In the Australian wine world's biggest and costliest furore in recent memory the Southcorp group has ousted the man at the centre of its $A400m ($US195m) share rout.

Southcorp investor relations manager Glenn Cunningham last week sent 12 analysts emails in which he said they might want to review their forecasts for the 2003 financial year because of the effects of "a poor 2000 vintage."

The following day Southcorp shares slumped 8.7% wiping $A330m and fell a further 1.5% on Monday taking the fall to $A400m. Southcorp made no announcement to the stock exchange about Cunningham's departure.

The matter is one of acute sensitivity in Australian financial markets. Following recent, though unrelated, uproars, regulatory authorities are acutely conscious of the need to observe market disclosure rules with all shareholders given access to information at the same time.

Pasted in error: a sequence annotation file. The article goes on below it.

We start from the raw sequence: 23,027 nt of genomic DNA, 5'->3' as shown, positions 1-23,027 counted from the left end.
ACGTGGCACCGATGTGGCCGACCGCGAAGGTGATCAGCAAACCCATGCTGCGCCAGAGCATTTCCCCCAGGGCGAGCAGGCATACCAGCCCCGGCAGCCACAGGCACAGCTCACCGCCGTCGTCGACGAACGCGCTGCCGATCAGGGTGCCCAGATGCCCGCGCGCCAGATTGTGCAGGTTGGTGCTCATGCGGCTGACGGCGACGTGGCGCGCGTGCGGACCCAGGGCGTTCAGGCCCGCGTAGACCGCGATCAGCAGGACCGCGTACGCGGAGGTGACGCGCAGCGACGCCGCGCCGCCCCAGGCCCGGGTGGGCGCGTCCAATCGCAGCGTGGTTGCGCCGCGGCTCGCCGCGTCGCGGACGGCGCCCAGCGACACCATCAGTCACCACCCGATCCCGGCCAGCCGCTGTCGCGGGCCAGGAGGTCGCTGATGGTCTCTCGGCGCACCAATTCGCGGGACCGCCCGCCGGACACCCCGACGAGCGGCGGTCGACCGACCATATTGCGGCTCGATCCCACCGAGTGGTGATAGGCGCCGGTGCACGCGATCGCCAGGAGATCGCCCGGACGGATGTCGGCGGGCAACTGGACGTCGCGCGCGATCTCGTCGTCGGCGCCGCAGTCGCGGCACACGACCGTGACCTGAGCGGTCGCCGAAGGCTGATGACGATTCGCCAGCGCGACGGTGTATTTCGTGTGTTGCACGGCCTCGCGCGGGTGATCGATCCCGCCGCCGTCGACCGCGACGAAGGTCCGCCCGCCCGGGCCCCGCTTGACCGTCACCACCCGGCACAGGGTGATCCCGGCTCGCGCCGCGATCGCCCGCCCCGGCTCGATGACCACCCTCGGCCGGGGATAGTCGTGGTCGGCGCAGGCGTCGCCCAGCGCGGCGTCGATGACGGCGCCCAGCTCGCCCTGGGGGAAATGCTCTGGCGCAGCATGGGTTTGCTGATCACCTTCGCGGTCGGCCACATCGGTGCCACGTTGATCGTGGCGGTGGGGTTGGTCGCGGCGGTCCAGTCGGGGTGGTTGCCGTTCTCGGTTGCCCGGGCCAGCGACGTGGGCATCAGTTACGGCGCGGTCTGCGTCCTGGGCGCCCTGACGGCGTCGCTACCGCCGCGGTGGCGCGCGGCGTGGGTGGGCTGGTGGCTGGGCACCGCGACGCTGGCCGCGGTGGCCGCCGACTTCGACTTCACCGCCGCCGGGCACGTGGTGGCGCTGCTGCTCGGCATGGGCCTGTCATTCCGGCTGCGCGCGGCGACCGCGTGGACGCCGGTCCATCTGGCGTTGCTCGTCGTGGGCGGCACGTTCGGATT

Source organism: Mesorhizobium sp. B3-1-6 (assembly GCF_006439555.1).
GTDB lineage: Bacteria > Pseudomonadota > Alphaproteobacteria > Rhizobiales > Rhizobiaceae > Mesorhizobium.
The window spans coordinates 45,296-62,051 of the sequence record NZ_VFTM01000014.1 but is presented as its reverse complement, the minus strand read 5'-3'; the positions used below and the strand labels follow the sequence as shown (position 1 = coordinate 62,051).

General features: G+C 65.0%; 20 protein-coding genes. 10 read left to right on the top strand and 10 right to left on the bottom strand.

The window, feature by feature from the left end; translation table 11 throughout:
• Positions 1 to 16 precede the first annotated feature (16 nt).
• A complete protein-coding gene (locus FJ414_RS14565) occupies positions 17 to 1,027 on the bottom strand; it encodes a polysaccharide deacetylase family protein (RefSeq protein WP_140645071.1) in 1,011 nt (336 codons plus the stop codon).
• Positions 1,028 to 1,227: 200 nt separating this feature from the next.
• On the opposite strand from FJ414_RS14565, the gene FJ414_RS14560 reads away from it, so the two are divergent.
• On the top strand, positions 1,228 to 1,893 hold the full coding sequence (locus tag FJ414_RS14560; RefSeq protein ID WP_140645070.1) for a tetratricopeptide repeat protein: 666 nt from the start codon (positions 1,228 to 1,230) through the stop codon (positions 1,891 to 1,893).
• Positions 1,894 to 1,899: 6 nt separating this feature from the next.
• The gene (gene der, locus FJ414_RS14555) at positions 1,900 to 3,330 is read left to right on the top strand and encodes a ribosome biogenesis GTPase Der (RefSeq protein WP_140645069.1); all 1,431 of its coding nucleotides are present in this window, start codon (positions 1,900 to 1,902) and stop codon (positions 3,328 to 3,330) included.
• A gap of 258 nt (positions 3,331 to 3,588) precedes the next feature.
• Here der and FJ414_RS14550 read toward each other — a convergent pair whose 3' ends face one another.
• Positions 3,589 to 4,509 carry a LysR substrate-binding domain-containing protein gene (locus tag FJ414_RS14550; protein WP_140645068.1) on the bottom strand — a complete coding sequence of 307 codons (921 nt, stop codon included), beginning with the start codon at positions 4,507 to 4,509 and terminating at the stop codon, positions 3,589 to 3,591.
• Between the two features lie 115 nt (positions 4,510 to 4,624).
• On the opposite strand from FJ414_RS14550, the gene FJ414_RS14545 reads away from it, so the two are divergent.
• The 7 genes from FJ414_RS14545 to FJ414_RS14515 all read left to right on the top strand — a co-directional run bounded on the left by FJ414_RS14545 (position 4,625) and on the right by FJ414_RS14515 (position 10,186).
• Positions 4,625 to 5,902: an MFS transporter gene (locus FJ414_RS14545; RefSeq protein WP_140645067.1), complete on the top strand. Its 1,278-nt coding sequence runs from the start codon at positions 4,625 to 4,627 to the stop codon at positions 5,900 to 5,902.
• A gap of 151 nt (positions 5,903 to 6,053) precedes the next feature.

Although there is no suggestion of any wrongdoing and Southcorp's chief general counsel Martin Hudson told Australian journalists Cunningham's analysis contained no new news, the timing and investment climate had an immediate fallout.

Two of the other big four in the Australian wine industry reacted promptly. The Foster's Group said it did not expect its earnings to be impacted by the 2000 vintage impact on its Beringer Blass wine division. Its shares rose marginally on Monday.

BRL Hardy shares closed lower despite chief executive Stephen Millar's earlier assurance that the company was headed for double-digit growth this year. The fourth major, Orlando Wyndham, is directly unaffected being a subsidiary of the French Pernod Ricard.